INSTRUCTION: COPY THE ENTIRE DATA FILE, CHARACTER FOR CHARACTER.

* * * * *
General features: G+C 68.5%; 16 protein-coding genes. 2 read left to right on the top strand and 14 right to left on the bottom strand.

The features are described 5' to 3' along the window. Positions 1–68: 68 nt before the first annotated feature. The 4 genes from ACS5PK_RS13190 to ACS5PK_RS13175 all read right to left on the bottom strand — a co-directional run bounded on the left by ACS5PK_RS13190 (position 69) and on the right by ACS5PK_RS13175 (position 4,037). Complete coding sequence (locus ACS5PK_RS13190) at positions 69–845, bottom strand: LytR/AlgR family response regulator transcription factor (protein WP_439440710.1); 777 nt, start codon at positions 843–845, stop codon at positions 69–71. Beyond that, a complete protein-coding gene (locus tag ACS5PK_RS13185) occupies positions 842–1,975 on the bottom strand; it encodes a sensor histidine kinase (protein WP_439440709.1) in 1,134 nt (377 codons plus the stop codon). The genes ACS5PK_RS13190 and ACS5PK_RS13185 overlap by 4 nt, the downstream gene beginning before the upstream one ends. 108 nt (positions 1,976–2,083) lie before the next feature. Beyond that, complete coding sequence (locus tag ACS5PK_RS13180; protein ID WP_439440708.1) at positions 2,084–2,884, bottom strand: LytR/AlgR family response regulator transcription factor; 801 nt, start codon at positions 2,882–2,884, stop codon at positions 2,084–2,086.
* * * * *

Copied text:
General features: G+C 68.5%; 16 protein-coding genes. 2 read left to right on the top strand and 14 right to left on the bottom strand.

The features are described 5' to 3' along the window. Positions 1–68: 68 nt before the first annotated feature. The 4 genes from ACS5PK_RS13190 to ACS5PK_RS13175 all read right to left on the bottom strand — a co-directional run bounded on the left by ACS5PK_RS13190 (position 69) and on the right by ACS5PK_RS13175 (position 4,037). Complete coding sequence (locus ACS5PK_RS13190) at positions 69–845, bottom strand: LytR/AlgR family response regulator transcription factor (protein WP_439440710.1); 777 nt, start codon at positions 843–845, stop codon at positions 69–71. Beyond that, a complete protein-coding gene (locus tag ACS5PK_RS13185) occupies positions 842–1,975 on the bottom strand; it encodes a sensor histidine kinase (protein WP_439440709.1) in 1,134 nt (377 codons plus the stop codon). The genes ACS5PK_RS13190 and ACS5PK_RS13185 overlap by 4 nt, the downstream gene beginning before the upstream one ends. 108 nt (positions 1,976–2,083) lie before the next feature. Beyond that, complete coding sequence (locus tag ACS5PK_RS13180; protein ID WP_439440708.1) at positions 2,084–2,884, bottom strand: LytR/AlgR family response regulator transcription factor; 801 nt, start codon at positions 2,882–2,884, stop codon at positions 2,084–2,086.